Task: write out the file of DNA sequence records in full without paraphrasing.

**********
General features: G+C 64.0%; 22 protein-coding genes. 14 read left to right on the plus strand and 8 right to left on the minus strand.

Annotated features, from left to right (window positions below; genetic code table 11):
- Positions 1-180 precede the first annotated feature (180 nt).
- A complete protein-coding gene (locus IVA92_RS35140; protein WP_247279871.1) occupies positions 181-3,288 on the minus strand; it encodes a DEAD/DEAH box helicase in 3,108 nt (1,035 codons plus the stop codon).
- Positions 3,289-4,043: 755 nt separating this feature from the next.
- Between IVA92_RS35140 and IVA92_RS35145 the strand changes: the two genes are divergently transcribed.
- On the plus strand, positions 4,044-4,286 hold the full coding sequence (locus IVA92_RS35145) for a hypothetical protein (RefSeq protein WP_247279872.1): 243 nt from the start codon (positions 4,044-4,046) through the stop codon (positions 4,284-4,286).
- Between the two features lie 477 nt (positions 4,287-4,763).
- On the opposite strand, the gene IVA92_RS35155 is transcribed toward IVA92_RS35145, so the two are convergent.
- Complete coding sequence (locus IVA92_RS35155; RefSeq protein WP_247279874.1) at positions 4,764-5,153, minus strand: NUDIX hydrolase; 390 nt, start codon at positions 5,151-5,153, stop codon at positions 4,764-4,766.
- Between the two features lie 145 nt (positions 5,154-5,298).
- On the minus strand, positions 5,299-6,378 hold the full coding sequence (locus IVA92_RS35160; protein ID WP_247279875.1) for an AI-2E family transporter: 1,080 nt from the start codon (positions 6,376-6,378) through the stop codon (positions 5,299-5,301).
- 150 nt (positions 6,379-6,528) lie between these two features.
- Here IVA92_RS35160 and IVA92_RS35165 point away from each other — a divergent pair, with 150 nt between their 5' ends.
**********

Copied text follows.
General features: G+C 64.0%; 22 protein-coding genes. 14 read left to right on the plus strand and 8 right to left on the minus strand.

Annotated features, from left to right (window positions below; genetic code table 11):
- Positions 1-180 precede the first annotated feature (180 nt).
- A complete protein-coding gene (locus IVA92_RS35140; protein WP_247279871.1) occupies positions 181-3,288 on the minus strand; it encodes a DEAD/DEAH box helicase in 3,108 nt (1,035 codons plus the stop codon).
- Positions 3,289-4,043: 755 nt separating this feature from the next.
- Between IVA92_RS35140 and IVA92_RS35145 the strand changes: the two genes are divergently transcribed.
- On the plus strand, positions 4,044-4,286 hold the full coding sequence (locus IVA92_RS35145) for a hypothetical protein (RefSeq protein WP_247279872.1): 243 nt from the start codon (positions 4,044-4,046) through the stop codon (positions 4,284-4,286).
- Between the two features lie 477 nt (positions 4,287-4,763).
- On the opposite strand, the gene IVA92_RS35155 is transcribed toward IVA92_RS35145, so the two are convergent.
- Complete coding sequence (locus IVA92_RS35155; RefSeq protein WP_247279874.1) at positions 4,764-5,153, minus strand: NUDIX hydrolase; 390 nt, start codon at positions 5,151-5,153, stop codon at positions 4,764-4,766.
- Between the two features lie 145 nt (positions 5,154-5,298).
- On the minus strand, positions 5,299-6,378 hold the full coding sequence (locus IVA92_RS35160; protein ID WP_247279875.1) for an AI-2E family transporter: 1,080 nt from the start codon (positions 6,376-6,378) through the stop codon (positions 5,299-5,301).
- 150 nt (positions 6,379-6,528) lie between these two features.
- Here IVA92_RS35160 and IVA92_RS35165 point away from each other — a divergent pair, with 150 nt between their 5' ends.